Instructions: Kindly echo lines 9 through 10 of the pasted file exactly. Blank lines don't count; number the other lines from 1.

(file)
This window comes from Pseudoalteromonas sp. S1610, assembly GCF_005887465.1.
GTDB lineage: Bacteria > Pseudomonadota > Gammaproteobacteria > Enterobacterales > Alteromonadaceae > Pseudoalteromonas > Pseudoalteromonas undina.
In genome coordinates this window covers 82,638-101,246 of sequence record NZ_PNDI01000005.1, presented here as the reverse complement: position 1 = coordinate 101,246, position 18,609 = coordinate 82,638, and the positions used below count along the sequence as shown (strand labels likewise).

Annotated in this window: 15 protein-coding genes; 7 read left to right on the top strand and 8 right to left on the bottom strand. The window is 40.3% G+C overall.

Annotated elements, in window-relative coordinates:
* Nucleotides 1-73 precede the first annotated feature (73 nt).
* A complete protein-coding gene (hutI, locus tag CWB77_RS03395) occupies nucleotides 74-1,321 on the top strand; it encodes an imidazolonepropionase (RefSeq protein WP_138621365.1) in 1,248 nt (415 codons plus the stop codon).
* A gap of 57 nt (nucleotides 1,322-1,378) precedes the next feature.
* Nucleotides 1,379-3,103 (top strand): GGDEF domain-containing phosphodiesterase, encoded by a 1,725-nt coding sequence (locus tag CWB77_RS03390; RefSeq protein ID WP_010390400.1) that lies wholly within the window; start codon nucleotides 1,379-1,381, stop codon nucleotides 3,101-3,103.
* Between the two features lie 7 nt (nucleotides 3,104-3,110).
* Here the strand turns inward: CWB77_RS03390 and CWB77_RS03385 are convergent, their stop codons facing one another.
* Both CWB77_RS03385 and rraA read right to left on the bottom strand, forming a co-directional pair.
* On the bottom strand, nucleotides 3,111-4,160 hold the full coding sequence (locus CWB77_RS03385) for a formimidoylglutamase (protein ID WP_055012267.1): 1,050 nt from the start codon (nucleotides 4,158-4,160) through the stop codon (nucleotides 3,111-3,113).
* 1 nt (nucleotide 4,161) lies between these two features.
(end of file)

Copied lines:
* Nucleotides 1,379-3,103 (top strand): GGDEF domain-containing phosphodiesterase, encoded by a 1,725-nt coding sequence (locus tag CWB77_RS03390; RefSeq protein ID WP_010390400.1) that lies wholly within the window; start codon nucleotides 1,379-1,381, stop codon nucleotides 3,101-3,103.
* Between the two features lie 7 nt (nucleotides 3,104-3,110).